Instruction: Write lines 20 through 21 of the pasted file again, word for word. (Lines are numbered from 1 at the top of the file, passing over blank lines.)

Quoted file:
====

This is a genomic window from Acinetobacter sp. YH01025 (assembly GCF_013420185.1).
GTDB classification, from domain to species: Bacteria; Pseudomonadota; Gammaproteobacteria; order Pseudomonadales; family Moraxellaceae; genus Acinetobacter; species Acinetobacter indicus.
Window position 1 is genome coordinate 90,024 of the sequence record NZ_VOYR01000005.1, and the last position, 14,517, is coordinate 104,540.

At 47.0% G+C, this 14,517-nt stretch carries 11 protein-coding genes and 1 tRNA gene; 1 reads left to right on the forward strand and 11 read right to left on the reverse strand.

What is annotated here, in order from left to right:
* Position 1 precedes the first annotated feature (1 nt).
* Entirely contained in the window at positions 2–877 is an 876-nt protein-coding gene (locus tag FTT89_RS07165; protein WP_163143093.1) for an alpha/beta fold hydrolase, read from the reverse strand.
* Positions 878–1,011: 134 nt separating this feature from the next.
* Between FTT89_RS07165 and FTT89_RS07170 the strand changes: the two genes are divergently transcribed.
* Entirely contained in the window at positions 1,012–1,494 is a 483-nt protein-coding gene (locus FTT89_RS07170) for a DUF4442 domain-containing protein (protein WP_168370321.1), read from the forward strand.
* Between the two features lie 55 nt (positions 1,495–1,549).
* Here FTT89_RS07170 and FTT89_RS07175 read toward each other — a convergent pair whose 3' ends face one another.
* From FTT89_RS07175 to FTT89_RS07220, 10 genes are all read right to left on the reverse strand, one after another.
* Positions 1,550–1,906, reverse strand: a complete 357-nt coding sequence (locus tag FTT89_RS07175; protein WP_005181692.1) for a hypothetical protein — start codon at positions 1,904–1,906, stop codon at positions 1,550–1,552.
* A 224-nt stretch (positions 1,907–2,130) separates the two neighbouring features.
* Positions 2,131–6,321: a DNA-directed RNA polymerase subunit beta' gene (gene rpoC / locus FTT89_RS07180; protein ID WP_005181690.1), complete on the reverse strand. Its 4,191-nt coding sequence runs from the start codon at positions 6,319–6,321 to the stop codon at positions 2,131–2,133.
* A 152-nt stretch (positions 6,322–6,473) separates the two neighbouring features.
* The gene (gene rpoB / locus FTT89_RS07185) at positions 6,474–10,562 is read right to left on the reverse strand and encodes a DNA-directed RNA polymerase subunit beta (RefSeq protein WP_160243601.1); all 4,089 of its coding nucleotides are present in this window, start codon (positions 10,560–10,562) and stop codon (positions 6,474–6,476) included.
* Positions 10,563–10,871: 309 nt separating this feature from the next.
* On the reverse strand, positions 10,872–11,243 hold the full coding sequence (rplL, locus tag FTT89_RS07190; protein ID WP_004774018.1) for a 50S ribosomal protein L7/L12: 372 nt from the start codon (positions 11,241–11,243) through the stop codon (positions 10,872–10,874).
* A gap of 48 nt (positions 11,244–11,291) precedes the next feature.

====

* On the reverse strand, positions 10,872–11,243 hold the full coding sequence (rplL, locus tag FTT89_RS07190; protein ID WP_004774018.1) for a 50S ribosomal protein L7/L12: 372 nt from the start codon (positions 11,241–11,243) through the stop codon (positions 10,872–10,874).
* A gap of 48 nt (positions 11,244–11,291) precedes the next feature.